Wednesday, March 21, 2012

Black Sabbath - Changes



A few months back that Craig Kemery told me to dig deeper into Black Sabbath. Up until a then I only possessed two Black Sabbath CDs, the self titled “Black Sabbath,” and “Paranoid,” I have since rectified that situation by purchasing “Sabbath Bloody Sabbath,” and “Black Sabbath Volume 4.” It is a wonderful thing that after so many years I can still look deeper into bands I have known for years and learn so much more about them.

Songs can take on radical new meanings if they come into your life at unique times, and speaking of Black Sabbath whenever I hear “Changes,” I think about a very specific moment in time. I believe the year was 2003; I got a phone call from my friend who was looking for someone to drink with. This was the night that my friend's first love had left him, and he wanted something to distract him and someone to talk to. That something was beer, that someone was me. The night did not seem unique at the time, we treated it like any other, but there was one thing my friend said that stood out to me.

As if to sum up the evening’s purpose my friend gave me a quick synopsis of his situation. The metaphor of his choice was a song, Black Sabbath – “Changes.” He told me about how Ozzy Osbourne’s live version of the song is the much more popular version and how that live version got a lot more radio play than the original studio version. He told me about how Ozzy sang it in tribute to Randy Rhoads after he died. Ozzy lost his guitarist and best friend when Randy died, and it seemed so appropriate to sing “Changes,” since after all that was what Ozzy was going through. My friend too had lost someone close to him, and he too was going through changes.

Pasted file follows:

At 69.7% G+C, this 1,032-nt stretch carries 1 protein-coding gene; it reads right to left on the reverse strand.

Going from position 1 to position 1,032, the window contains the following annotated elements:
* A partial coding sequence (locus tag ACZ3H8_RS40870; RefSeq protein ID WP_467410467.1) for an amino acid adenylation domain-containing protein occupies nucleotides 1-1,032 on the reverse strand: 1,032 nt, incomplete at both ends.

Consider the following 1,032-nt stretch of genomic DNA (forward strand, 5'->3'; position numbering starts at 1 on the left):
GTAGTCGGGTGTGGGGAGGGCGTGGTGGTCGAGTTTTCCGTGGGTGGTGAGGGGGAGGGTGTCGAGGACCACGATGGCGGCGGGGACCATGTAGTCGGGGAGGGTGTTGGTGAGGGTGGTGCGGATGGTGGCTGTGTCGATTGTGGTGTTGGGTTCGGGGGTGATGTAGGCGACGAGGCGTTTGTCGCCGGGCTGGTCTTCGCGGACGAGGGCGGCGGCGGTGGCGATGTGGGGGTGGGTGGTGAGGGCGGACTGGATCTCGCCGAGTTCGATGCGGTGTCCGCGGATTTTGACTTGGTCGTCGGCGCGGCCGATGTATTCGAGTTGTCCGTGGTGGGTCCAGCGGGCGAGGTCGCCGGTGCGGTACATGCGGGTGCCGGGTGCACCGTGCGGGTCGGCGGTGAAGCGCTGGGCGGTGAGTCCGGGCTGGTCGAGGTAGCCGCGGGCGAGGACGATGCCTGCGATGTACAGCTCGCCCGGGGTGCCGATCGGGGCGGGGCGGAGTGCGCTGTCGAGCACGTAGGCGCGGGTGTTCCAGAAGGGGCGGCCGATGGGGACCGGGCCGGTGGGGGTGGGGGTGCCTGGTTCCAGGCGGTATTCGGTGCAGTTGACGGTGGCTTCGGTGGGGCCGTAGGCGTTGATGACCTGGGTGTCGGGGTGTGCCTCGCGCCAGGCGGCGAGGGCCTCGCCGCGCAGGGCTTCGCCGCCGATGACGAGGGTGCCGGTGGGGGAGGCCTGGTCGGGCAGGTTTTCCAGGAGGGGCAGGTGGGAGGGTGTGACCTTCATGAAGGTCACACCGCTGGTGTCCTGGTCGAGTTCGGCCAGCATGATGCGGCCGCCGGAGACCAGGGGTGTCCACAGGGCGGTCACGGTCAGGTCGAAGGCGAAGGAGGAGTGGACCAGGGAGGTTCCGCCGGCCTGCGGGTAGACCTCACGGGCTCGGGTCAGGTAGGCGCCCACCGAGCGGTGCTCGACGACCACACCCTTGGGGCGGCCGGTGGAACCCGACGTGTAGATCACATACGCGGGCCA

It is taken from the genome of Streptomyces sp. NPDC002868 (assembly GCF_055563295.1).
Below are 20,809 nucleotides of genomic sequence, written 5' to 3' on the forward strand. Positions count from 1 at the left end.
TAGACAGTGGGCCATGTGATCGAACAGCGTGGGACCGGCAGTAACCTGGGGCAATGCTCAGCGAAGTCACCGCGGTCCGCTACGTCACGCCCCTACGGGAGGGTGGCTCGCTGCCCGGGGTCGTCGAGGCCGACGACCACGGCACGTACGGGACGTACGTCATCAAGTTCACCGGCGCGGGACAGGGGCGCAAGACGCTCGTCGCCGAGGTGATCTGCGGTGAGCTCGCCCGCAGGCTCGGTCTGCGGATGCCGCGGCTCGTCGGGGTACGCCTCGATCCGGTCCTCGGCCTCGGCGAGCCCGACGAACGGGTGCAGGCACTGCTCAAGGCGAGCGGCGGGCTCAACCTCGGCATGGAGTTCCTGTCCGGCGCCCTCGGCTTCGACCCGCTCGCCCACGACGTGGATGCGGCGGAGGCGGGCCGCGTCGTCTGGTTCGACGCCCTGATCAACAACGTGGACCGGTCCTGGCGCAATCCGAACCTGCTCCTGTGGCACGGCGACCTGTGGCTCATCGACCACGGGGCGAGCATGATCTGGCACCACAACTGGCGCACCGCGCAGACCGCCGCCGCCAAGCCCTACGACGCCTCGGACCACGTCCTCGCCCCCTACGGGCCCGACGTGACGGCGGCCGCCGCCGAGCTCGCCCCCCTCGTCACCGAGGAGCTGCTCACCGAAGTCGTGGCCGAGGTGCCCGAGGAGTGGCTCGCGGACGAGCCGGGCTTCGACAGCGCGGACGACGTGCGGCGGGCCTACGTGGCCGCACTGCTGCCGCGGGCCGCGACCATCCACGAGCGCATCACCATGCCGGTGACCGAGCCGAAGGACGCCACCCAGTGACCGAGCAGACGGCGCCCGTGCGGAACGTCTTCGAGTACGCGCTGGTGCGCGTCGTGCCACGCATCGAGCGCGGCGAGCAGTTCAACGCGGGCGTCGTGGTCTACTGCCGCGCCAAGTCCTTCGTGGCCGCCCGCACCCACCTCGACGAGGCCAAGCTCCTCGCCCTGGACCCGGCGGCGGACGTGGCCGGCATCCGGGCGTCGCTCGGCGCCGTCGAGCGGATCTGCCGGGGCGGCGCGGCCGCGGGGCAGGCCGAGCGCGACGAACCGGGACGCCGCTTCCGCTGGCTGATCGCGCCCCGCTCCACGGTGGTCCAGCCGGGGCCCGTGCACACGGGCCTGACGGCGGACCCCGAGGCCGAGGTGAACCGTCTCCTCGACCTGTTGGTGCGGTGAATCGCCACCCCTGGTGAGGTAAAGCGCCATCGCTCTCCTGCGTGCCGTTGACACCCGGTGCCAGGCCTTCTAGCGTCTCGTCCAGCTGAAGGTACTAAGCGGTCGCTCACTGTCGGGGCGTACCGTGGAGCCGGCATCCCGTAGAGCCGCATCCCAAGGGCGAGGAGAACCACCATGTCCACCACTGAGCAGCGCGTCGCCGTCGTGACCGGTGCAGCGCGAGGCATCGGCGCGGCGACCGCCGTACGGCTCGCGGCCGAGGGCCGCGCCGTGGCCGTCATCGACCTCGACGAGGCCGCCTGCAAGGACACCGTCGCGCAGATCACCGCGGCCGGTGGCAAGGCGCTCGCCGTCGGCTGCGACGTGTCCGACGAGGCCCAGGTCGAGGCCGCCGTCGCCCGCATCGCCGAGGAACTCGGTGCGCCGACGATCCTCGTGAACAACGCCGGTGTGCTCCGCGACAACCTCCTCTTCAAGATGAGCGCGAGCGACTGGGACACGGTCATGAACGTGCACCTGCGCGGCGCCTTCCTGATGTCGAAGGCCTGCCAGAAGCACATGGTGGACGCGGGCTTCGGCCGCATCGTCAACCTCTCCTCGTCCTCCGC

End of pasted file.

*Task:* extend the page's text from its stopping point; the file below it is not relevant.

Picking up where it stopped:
My friend was right about everything he said. The history of the song “Changes,” was true, the song experienced a huge resurgence of popularity after the death of Randy Rhoads. It is true that for the longest time the only version of “Changes,” you heard on the radio was a live version of Ozzy performing in memory of Randy Rhoads. My friend was right about himself too, he was going through changes.

I did not want to admit it at the time, but I had never heard the song “Changes” before then. In fact my ignorance of Black Sabbath really was something to be ashamed of. That moment, as unimportant as it was for me, is permanently imprinted on my memory and whenever I hear “Changes” now, I think of that conversation, that girl, and my friend. Unlike “Sabbra Cadabra,” there is some depth in “Changes,” at least emotions more complicated than lustful/loving joy. While the song “Changes” is clearly about losing someone dear, a lover originally, and now arguably a friend in Randy Rhoads, that does not matter too much to me. “Changes” is a song about my friend’s broken heart and the person he lost.

My friend did not realize it at the time but he had brought up Black Sabbath songs to explain his feelings at both the beginning and end of this relationship of his. It never occurred to him that he had said these things, or the obvious correlation within the two statements, until years later when I pointed it out. It seemed to me to be a pretty good idea for a pair of Music In Reviews, and now here we are.

That night, all those years ago, my friend said something nice to me about how I was always there for him. Operating as best friend, I was there for him that night, but I was not the only one, so was Ozzy. It feels like a redundant thing for me to say that music is like a friend, that's always there for you, or that music stirs us and helps us understand ourselves, but it is true, and it bears repeating. If you know the man as well as I do, Black Sabbath songs could very well be used to sum up my friend’s entire youth, or at the very least, his first love from beginning to end, and it’s amazing those songs written for an entirely different purposes could so perfectly fit a mold of meaning so different from original intent. My friend’s friend Ozzy Osbourne was always there for him, just as he is there for me and all of you as well. Whatever the song means to you, that’s what the song means. Let your heart feel its way through the music and let the prince of darkness enlightened you in his own unique way.